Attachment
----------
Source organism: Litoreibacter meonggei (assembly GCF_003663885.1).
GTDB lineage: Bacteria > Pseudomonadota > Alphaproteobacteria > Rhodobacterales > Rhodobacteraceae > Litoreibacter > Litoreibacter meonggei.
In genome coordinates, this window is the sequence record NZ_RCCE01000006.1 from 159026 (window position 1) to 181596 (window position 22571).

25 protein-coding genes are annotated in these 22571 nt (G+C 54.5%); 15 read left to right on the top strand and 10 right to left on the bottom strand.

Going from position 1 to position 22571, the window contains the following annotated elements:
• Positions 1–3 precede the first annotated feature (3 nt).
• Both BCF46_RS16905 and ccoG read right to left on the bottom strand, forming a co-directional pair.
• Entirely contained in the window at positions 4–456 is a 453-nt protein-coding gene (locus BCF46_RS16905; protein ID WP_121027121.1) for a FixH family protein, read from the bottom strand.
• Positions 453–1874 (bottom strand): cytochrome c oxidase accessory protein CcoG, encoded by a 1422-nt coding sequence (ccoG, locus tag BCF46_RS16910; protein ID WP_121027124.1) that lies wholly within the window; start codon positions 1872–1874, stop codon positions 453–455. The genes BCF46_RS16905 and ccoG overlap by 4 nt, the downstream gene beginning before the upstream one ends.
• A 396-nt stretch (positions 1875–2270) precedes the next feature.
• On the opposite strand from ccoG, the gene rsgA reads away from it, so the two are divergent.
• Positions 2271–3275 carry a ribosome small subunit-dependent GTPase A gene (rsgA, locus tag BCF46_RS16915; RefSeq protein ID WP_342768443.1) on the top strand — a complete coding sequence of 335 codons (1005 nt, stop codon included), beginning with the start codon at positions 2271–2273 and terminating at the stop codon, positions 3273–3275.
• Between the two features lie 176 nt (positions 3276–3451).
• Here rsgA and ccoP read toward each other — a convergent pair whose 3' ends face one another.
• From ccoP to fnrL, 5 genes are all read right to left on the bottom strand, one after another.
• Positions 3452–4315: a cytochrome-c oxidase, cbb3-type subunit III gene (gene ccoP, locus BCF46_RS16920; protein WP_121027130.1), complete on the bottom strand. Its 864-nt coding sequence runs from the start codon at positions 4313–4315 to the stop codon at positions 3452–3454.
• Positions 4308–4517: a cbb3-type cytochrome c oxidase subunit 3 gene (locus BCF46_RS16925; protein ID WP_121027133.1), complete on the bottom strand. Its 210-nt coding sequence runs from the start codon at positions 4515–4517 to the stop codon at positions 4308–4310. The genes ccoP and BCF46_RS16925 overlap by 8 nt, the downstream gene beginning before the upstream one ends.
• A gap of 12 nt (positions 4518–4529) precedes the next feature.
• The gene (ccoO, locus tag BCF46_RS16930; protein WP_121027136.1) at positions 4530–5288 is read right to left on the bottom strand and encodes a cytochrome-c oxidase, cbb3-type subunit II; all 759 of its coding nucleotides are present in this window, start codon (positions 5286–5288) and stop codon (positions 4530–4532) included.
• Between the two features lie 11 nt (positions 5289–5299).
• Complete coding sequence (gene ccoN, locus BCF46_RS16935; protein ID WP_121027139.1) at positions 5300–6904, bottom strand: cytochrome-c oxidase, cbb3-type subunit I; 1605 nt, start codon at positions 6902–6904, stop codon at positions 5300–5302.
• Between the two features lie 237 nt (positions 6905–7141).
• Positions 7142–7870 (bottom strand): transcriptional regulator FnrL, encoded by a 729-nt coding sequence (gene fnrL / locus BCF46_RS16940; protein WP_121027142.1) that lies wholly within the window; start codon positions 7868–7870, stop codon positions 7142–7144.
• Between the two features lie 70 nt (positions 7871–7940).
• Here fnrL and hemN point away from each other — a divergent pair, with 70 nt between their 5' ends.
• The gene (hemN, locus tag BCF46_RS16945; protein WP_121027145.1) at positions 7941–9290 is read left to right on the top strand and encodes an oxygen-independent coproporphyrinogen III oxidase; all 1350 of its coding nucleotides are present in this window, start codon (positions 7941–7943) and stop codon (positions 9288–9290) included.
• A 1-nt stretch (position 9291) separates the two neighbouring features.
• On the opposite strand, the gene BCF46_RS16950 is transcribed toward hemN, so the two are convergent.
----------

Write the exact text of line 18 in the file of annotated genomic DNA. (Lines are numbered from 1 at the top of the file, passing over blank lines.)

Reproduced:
• A gap of 12 nt (positions 4518–4529) precedes the next feature.